An example of a known display system is shown in prior art FIG. 1. The system of FIG. 1 includes an image generating system 1 and a display screen 2. The display screen may be translucent so as to allow for back projection or reflective so as to allow for front projection. A light source 10 is used to generate light energy 9 for illumination of display screen 2. Light 9 is concentrated and directed toward lens 12 by mirror 11. Lens 12, 13, and 14 form a beam collimator operative to collimate light 9 into a beam of light 8. This is done so as to concentrate the light energy and increase the efficiency of the overall system. Fold mirror 20 is used to direct the collimated light 8 onto a spatial light modulator (SLM) 15 via path 7. The SLM 15 may comprise a digital micro-mirror device. A color filter (not shown) can also be included within path 7 so as to color (e.g., red, green or blue) the light which will be reflected to screen 2.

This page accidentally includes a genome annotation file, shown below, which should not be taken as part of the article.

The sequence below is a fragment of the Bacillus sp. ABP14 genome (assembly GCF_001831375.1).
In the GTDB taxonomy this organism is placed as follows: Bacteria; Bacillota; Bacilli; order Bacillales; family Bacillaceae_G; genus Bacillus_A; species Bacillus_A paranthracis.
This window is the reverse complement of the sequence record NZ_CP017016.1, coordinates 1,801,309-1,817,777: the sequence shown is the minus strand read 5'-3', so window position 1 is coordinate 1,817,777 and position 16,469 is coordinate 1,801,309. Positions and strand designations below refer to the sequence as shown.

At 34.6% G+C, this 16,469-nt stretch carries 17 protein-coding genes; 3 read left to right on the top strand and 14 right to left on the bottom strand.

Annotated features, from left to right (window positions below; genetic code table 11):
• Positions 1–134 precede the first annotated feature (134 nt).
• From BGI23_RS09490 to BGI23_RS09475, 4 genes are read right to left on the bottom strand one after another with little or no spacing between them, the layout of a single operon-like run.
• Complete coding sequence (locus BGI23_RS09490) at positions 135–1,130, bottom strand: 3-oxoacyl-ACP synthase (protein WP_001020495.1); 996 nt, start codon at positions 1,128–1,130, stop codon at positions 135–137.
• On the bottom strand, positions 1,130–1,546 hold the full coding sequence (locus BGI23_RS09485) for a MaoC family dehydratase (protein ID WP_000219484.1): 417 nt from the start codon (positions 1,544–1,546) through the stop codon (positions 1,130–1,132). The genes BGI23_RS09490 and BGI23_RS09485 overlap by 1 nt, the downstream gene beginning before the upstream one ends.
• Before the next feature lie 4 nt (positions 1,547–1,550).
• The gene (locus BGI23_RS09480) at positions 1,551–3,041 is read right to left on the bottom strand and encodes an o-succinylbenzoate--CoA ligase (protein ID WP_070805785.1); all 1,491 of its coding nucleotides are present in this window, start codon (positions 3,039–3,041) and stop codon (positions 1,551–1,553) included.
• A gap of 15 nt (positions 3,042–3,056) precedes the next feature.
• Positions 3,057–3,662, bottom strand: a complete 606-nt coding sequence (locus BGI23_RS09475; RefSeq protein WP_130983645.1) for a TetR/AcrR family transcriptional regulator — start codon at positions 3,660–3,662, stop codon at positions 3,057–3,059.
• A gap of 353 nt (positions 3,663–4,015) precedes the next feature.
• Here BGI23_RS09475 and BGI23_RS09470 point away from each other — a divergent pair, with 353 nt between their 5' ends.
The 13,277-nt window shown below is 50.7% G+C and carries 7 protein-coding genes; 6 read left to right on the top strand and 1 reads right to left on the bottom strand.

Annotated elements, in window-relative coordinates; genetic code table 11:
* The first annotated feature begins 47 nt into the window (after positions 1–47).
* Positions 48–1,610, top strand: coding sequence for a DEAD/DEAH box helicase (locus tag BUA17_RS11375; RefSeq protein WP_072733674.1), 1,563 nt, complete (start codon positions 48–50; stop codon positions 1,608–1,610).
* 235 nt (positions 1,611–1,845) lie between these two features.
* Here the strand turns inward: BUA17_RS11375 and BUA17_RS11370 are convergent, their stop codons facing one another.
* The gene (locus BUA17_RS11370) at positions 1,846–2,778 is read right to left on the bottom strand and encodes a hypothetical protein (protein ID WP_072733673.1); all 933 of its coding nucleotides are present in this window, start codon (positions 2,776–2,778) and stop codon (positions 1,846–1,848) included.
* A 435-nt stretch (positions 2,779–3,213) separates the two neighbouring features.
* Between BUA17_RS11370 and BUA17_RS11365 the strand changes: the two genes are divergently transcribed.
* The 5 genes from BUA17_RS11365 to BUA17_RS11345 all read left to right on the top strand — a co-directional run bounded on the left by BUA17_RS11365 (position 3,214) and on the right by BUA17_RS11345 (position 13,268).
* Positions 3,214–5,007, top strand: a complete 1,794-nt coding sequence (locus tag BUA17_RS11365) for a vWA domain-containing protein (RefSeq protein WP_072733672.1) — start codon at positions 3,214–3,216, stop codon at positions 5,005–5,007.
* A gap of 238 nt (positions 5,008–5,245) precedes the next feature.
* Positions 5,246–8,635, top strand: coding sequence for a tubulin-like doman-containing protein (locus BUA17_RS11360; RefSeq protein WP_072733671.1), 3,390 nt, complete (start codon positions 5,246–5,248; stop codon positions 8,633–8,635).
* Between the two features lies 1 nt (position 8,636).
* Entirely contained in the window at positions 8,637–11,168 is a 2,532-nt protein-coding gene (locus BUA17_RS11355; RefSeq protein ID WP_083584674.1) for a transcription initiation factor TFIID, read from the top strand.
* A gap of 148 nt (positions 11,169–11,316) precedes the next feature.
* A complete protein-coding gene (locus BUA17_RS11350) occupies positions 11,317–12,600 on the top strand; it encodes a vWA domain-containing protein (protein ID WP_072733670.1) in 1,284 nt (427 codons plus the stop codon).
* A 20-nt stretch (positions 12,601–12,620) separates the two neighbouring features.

Spatial light modulator 15 is operative to selectively redirect portions of light from path 7 toward enlarger lens 5 and onto display screen 2 so as to form an image. When digital micro-mirror devices are used, spatial light modulator 15 includes a number of switchable elements (such as 17) on top surface 16. The switchable elements or pixels are selectively controllable to redirect light from path 7 to lens 5 via optical path 6. The light is then directed to a portion 3 of screen 2 via light path 4. The switchable elements 17 may be controlled by control circuit 19 which is coupled to spatial light modulator 15 via bus 18.